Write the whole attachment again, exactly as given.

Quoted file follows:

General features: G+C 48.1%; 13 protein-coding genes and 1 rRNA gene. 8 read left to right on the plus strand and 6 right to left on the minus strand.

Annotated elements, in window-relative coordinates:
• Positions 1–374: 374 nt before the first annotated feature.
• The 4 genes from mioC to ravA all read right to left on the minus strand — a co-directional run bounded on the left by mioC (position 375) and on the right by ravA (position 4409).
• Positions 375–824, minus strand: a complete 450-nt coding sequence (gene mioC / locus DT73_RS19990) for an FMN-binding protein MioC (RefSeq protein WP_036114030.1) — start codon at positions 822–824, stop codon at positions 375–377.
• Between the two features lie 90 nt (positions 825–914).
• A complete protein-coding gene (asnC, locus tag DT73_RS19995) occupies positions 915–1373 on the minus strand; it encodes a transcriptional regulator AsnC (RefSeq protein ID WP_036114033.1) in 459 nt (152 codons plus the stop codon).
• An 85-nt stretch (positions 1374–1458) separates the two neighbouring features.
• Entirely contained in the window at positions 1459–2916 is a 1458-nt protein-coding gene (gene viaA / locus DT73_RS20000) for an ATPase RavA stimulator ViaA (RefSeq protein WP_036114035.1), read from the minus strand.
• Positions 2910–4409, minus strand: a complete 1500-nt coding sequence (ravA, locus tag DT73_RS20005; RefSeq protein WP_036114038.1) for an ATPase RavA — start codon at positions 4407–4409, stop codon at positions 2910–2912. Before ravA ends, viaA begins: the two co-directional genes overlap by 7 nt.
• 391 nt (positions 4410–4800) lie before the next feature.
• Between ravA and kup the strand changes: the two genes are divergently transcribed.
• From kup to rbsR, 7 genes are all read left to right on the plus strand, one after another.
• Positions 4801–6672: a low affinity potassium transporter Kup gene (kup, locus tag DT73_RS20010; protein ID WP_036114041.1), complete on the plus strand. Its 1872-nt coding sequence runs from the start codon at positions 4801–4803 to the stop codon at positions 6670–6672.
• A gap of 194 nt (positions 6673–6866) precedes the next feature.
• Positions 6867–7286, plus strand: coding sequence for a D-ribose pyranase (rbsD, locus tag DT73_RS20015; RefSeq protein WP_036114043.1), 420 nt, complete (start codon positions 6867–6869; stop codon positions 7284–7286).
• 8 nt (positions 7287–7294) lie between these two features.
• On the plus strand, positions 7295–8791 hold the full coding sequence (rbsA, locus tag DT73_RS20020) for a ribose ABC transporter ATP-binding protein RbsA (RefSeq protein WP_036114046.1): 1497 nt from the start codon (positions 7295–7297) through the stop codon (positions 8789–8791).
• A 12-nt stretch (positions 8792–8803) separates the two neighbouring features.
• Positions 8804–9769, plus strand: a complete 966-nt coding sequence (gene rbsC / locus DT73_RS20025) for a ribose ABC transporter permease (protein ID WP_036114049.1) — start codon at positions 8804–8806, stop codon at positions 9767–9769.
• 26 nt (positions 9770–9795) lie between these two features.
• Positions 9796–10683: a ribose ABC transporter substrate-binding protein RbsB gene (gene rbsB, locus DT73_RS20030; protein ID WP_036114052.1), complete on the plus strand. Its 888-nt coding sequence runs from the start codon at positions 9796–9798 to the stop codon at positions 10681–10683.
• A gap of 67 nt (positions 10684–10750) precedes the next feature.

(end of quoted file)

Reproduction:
General features: G+C 48.1%; 13 protein-coding genes and 1 rRNA gene. 8 read left to right on the plus strand and 6 right to left on the minus strand.

Annotated elements, in window-relative coordinates:
• Positions 1–374: 374 nt before the first annotated feature.
• The 4 genes from mioC to ravA all read right to left on the minus strand — a co-directional run bounded on the left by mioC (position 375) and on the right by ravA (position 4409).
• Positions 375–824, minus strand: a complete 450-nt coding sequence (gene mioC / locus DT73_RS19990) for an FMN-binding protein MioC (RefSeq protein WP_036114030.1) — start codon at positions 822–824, stop codon at positions 375–377.
• Between the two features lie 90 nt (positions 825–914).
• A complete protein-coding gene (asnC, locus tag DT73_RS19995) occupies positions 915–1373 on the minus strand; it encodes a transcriptional regulator AsnC (RefSeq protein ID WP_036114033.1) in 459 nt (152 codons plus the stop codon).
• An 85-nt stretch (positions 1374–1458) separates the two neighbouring features.
• Entirely contained in the window at positions 1459–2916 is a 1458-nt protein-coding gene (gene viaA / locus DT73_RS20000) for an ATPase RavA stimulator ViaA (RefSeq protein WP_036114035.1), read from the minus strand.
• Positions 2910–4409, minus strand: a complete 1500-nt coding sequence (ravA, locus tag DT73_RS20005; RefSeq protein WP_036114038.1) for an ATPase RavA — start codon at positions 4407–4409, stop codon at positions 2910–2912. Before ravA ends, viaA begins: the two co-directional genes overlap by 7 nt.
• 391 nt (positions 4410–4800) lie before the next feature.
• Between ravA and kup the strand changes: the two genes are divergently transcribed.
• From kup to rbsR, 7 genes are all read left to right on the plus strand, one after another.
• Positions 4801–6672: a low affinity potassium transporter Kup gene (kup, locus tag DT73_RS20010; protein ID WP_036114041.1), complete on the plus strand. Its 1872-nt coding sequence runs from the start codon at positions 4801–4803 to the stop codon at positions 6670–6672.
• A gap of 194 nt (positions 6673–6866) precedes the next feature.
• Positions 6867–7286, plus strand: coding sequence for a D-ribose pyranase (rbsD, locus tag DT73_RS20015; RefSeq protein WP_036114043.1), 420 nt, complete (start codon positions 6867–6869; stop codon positions 7284–7286).
• 8 nt (positions 7287–7294) lie between these two features.
• On the plus strand, positions 7295–8791 hold the full coding sequence (rbsA, locus tag DT73_RS20020) for a ribose ABC transporter ATP-binding protein RbsA (RefSeq protein WP_036114046.1): 1497 nt from the start codon (positions 7295–7297) through the stop codon (positions 8789–8791).
• A 12-nt stretch (positions 8792–8803) separates the two neighbouring features.
• Positions 8804–9769, plus strand: a complete 966-nt coding sequence (gene rbsC / locus DT73_RS20025) for a ribose ABC transporter permease (protein ID WP_036114049.1) — start codon at positions 8804–8806, stop codon at positions 9767–9769.
• 26 nt (positions 9770–9795) lie between these two features.
• Positions 9796–10683: a ribose ABC transporter substrate-binding protein RbsB gene (gene rbsB, locus DT73_RS20030; protein ID WP_036114052.1), complete on the plus strand. Its 888-nt coding sequence runs from the start codon at positions 9796–9798 to the stop codon at positions 10681–10683.
• A gap of 67 nt (positions 10684–10750) precedes the next feature.